Related topics

Incentives Help Samurai Sales To Set Record

September 7, 1988

NEW YORK (AP) _ Sales of the Suzuki Samurai broke a monthly sales record by 45.9 percent in August as sharp price cuts helped it stage a comeback from the damage done by allegations that it was an unsafe vehicle.

Samurai sales plunged by 70.6 percent in June after Consumers Union charged that the small, boxy, four-wheel-drive vehicle was dangerously top-heavy and prone to rolling over.

August sales totaled 12,208, up from the 2,199 sold in June and the 6,327 sold in July. The sales were 54.4 percent ahead of the 7,905 sold in August 1987 and 45.9 percent ahead of the previous-record 8,365 sold in July 1987.

″Certainly consumer confidence is back in the Samurai,″ said Douglas Mazza, general manager of the automotive division of American Suzuki Motor Corp.

Consumers Union, publisher of Consumer Reports, stood by its criticism of the Samurai, which it has rated ‘not acceptable.’

″In essence, deep discounts and advertisements for fun and excitement do not make this a safe car,″ Marnie Goodman, a spokeswoman, said Tuesday.

The swift turnaround restored Suzuki’s winning image just in time for the fall introduction of two new vehicles, a bigger four-wheel-drive vehicle named the Sidekick and a small hatchback named the Swift.

Suzuki is predicting Samurai sales will drop off now that the dealer incentives have ended, but it is counting on the Sidekick and Swift to more than pick up the slack.

Analysts said American Suzuki - the U.S. arm of Japan’s Suzuki Motor Co. - is in a much better position than it was three months ago.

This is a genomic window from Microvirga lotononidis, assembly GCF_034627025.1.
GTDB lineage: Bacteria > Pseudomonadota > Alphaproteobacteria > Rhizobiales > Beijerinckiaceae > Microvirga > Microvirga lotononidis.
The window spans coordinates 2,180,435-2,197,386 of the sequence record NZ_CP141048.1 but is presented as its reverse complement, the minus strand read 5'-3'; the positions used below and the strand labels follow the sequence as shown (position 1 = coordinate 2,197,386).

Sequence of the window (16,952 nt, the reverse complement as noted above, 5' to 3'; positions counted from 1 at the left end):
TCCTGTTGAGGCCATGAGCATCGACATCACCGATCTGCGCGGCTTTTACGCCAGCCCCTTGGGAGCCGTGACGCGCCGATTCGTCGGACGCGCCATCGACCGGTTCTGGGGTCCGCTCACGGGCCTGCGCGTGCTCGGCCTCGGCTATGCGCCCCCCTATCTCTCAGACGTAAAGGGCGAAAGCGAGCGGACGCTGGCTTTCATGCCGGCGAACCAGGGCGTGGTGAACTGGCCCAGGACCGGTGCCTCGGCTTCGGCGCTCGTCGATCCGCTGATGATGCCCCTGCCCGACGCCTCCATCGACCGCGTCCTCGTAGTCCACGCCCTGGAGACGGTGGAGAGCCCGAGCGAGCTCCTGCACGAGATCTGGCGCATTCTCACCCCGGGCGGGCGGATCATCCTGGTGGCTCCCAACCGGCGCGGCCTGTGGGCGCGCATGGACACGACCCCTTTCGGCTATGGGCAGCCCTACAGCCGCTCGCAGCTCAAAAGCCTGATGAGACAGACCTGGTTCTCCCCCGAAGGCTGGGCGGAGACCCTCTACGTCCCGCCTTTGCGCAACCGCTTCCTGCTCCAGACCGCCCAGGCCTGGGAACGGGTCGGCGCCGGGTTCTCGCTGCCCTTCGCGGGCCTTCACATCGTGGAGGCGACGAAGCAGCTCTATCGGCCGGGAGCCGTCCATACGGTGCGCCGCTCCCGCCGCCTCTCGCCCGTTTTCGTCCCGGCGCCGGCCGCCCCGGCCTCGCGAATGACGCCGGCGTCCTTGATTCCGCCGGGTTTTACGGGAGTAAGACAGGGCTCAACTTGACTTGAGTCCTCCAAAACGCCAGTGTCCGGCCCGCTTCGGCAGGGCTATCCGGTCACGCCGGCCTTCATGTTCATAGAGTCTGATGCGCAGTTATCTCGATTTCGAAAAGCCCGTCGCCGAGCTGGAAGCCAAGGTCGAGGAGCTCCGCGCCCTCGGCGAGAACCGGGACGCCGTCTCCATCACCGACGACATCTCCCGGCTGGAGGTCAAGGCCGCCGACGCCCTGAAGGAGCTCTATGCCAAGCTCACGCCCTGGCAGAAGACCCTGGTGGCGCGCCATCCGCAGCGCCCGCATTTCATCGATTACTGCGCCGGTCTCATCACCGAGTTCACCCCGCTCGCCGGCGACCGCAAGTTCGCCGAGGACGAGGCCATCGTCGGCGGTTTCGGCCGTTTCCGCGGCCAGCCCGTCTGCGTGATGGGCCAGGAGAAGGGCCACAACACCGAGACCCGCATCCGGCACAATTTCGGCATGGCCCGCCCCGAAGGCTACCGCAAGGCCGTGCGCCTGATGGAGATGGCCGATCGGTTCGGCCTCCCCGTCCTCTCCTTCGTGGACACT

″Momentum tends to feed on itself,″ said Scott Merlis, an analyst for Morgan, Stanley & Co.

Merlis said he could not comment on the Samurai’s safety, but said it was obvious that customers were willing to shed any lingering doubts raised by television news clips of the Samurai tipping over while zigzagging on a Consumers Union test course.

″It’s sometimes quite ironic how cash rebates can be the antidote to safety concerns,″ Merlis said. ″Occasionally you see sales incentives work like magic.″

On July 13, Suzuki announced $2,000 incentives to dealers that made it possible for them to slash 25 percent from the Samurai’s $7,995 base price.

Suzuki steadfastly has defended the Samurai’s safety, and its contentions were supported Thursday when the National Highway Traffic Safety Administration rejected petitions to investigate and recall the vehicle. The agency said the Samurai was no more dangerous than similar vehicles made by other companies.

Update hourly